I’m learning a new language. I’ve previously tried Italian and the language of nursing, pedagogy, teaching, health economics, statistics, and research to name a few.
However, my new language is about light, colour, contrasts and shadows. It’s technical too with shutter speeds, f stops, depth of field, ISO’s focal points and even hyperfocal. distances. There’s a whole lot of mathematics in this language including Fibonacci numbers, which even Melvin Bragg has identified as being significant. Rules abound; thirds, odds, symmetry, orientation and shape. And then there’s the equipment, DSLR’s, SLR’s, bridge, compact , small, medium and large format ones, mirrorless, and I’m sure there’s many more awaiting my discovery. Oh, and there’s accessories (bare necessities) such as lenses. It’s understood by the language experts, that the general lenses you get with a camera package are pretty nondescript, but they do give you a starter for 10. Then, when you develop your language skills further and know what type of photos you want to take you need to buy different lenses: prime, zoom, telephoto, wide-angle, fisheye, etc., all of which have different numbers on them to signify aperture and help with focal length calculations. Oh, by now you need a bag to carry them around. Perhaps a tripod to hold them steady when taking a long duration shot, say anything longer than 1/100th of a second.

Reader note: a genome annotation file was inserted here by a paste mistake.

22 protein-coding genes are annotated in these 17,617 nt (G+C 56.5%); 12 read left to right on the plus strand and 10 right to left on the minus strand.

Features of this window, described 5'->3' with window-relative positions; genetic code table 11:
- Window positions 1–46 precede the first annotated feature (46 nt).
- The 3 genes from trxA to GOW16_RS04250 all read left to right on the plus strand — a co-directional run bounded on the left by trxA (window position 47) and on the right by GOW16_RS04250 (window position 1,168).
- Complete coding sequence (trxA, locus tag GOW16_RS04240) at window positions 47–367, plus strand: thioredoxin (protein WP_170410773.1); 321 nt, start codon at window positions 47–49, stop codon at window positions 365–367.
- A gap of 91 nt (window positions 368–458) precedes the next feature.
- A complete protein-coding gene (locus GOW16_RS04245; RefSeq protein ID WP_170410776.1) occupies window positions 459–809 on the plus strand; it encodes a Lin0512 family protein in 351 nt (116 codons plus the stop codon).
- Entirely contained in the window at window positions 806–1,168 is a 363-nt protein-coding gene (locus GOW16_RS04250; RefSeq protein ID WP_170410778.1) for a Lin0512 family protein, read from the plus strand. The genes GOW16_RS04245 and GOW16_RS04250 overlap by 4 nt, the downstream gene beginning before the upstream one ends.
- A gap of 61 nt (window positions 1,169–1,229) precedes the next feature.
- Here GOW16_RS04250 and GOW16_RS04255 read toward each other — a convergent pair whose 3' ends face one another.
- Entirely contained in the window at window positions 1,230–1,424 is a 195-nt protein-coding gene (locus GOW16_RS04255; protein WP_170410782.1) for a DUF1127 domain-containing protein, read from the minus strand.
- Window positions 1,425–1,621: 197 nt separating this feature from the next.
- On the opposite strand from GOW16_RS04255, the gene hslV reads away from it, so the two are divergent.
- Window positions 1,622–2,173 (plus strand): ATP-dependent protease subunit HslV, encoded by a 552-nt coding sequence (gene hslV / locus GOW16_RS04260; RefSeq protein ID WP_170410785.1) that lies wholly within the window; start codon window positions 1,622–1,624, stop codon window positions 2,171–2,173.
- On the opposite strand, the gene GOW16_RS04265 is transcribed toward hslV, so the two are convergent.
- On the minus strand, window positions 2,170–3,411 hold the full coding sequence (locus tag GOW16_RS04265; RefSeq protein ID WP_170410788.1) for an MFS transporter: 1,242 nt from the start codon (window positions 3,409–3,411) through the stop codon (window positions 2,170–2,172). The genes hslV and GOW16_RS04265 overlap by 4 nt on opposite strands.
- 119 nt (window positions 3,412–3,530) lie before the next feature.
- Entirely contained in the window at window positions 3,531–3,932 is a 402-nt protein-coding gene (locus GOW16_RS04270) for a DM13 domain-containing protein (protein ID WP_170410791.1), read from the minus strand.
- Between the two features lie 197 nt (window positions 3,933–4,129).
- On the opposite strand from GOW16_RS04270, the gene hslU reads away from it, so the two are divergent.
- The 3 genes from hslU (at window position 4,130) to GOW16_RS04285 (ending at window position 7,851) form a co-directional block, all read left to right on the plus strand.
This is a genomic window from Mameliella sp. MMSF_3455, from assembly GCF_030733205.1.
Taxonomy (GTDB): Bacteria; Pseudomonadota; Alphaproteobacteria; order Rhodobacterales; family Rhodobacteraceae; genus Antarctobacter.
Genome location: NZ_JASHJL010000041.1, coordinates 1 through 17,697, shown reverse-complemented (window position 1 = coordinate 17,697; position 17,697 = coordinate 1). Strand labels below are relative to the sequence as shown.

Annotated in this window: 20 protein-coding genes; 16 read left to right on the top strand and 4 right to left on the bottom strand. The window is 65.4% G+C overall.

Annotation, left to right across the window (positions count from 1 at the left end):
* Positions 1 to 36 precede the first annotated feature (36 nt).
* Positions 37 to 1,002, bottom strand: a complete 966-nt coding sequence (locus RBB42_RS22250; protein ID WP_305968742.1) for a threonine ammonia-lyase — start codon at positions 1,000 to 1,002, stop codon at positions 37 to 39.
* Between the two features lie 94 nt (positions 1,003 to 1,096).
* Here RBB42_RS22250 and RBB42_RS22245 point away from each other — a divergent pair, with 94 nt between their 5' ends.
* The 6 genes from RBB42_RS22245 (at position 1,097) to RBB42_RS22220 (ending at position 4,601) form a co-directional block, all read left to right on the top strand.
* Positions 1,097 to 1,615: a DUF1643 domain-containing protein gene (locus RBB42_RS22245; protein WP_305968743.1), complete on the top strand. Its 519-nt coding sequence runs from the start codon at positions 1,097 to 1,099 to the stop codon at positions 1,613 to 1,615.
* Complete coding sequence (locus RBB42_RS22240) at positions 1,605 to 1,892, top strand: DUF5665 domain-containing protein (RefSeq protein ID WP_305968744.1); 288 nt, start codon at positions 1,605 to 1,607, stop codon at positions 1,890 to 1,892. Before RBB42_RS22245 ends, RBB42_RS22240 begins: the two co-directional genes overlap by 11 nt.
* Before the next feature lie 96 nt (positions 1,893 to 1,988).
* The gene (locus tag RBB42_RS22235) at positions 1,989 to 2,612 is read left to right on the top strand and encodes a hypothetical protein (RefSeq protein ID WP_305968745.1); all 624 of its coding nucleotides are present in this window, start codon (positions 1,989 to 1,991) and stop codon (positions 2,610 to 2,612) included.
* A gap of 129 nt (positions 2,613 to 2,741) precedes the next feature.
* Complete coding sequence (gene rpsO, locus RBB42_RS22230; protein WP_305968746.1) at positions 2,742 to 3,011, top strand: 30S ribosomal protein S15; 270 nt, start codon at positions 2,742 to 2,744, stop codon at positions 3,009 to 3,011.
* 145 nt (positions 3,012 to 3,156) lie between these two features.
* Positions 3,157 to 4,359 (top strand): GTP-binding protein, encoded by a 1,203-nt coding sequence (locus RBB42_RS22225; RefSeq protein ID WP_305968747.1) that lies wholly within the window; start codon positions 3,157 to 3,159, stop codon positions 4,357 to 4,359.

It’s a challenge, and, that’s before you’re wanting to know which button, menu system or number on your camera you need to get a photo.
If you were writing a theory now around f stops indicating the size of the lens aperture I’m sure you wouldn’t start from here. When f2 means the aperture is larger than f8 and way larger (more open) than f22 which is a pinhole size, this is when you realise that latin verbs are actually quite logical.
I just didn’t get it until I saw some maths. At f1.0 there’s diameter of 50mm and a radius of 25mm with an area of 1,963 sq. mm potentially in view. There is no way all of this can be in focus at any one time so only part of it will be focussed and the rest will be blurry. This can create a great effect. whereas at f22 the diameter is 23mm, radius 1.1 giving an area of 4 sq. mm and therefore all of this can be in focus all of the time. I’m sure this differs with specific lenses but this is what helps me remember a little bit about focal length.
Oh, there’s so much more to this language. I’m reading a little book by Ansel Adams ‘The Camera’ where he asserts that there is a ‘magical potential’ to the creativity of photography and its outlet as a form of expression. He questions the prevailing impression that the acquisition of equipment and the following of rules assure achievement. He quotes Edward Weston; ‘ composition is the strongest way of seeing,’ and sees rules as no more than artifice.
Well, I’m finding rules very useful as a beginner, a novice. However, I do relate to Adam’s when he says that his photographs ‘represent me, not photography.’ I’m certainly not fluent in the language of photography. Having just completed a couple of superb photography courses at ‘The Artworks‘ in Halifax, W. Yorks., I’m just getting to recognise light and shade (I honestly haven’t really noticed it before), understand my camera a lot more, and have the confidence to get out and about and take photos.
My teacher reckons I have a way with taking pics of people. I’ve included a couple here for you to see and judge for yourself. If you want to see more of the photography work that goes on at ‘The Artworks’ they have an exhibition currently on until 2 August.